a study in plagiarism
How does an idea become part of the public artistic palette? Can an idea be used without being seen as a reference?
performed by Kelly Dalrymple, Sonshereé Giles, Sean Seward, Adam Venker, Andrew Wass.
directed by Andrew Wass
Counterpulse Theater San Francisco
Feb 29th and March 1st 2008
Imagine if all of dance consisted of a performer wearing a video projector?
Or done in 4:33 of silence? Or was 5 dancers on a diagonal line?
The way I see it dance, or most dance, has the same structure – lights go on, music and movement start and they all end together. It’s essentially the same skeleton every time. Whether it’s San Francisco Ballet or Robert Moses, the skeleton is the same. Just the meat
around the bones has changed. The costumes are different, the music is different, the performers are different etc. But still essentially the same piece.
In this show, I am using works by Trisha Brown, John Cage, Jess Curtis, Paul Taylor, and Yoko Ono as points of departure. Some pieces will be fairly straightforward recreations of the structures. Other pieces are using a structure or an element from a piece to examine or express something different from the original intention. The title of the show and all but one title of the pieces are taken from sentences in an Iris Murdoch novel.
One of the structures used in this show comes from a piece by Trisha Brown, called Homemade. In it she performs with a reel to reel projector attached to her back. The video projected is of someone doing the same choreography, of faces, hands and feet. The structure of Homemade is redone pretty faithfully. A woman is dancing with a video projector on her back, projecting the same choreography that she is doing live. It is the same structure/skeleton but all the variables/meat are different: the performer is different, the costume is different, the video projector and video are different etc. So is it the same piece? If Moses’ and San Francisco Ballet’s pieces are different, then Brown’s piece and mine are different. The costumes are different. The people executing the movements are different. The choreographies and videos are different. Yet the skeleton remains the same.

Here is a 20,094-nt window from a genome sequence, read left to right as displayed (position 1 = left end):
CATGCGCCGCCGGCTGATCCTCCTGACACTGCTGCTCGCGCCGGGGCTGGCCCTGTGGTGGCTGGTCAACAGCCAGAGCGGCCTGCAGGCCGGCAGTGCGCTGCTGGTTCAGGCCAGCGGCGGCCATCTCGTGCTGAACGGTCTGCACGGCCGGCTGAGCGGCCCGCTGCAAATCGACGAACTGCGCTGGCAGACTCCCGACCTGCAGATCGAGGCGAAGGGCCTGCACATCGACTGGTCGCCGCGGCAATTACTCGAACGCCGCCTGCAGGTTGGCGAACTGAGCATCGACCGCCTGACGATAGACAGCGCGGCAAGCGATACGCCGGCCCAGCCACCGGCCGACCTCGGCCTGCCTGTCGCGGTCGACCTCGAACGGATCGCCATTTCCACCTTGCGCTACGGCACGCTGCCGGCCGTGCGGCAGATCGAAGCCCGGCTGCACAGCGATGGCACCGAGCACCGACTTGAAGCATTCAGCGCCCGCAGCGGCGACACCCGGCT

People are more likely to say that I am repeating Brown’s piece because it is a different enough of a skeleton from the basic dance skeleton. No one says to ODC or Paul Taylor – “Oh lights, movement, and music…that is So and So’s piece” Why not? Because that skeleton is from time immemorial. And most dance I see is just repeating the same skeleton over and over again. And dance is so rich because we keep investigating the same skeleton over and over again
Where would dance be if people stopped making dances to music because that had already been done? But by keeping certain structures identified with and tied to certain artists, we limit our collective artistic investigation. By being sentimental, by saying “Oh, we can’t do that because that is So and So’s piece”, we cut ourselves off from so many possibilities. We need to stop pussyfooting around and appropriate/steal/use/riff on/reject performance history.
Every piece in this show that I am relating to I consider a door that was opened when the pieces were originally made, a door for us to walk through. Those artists pointed us in new directions. It is up to us to continue in those directions and continue their investigations and create our own skeletons/structures.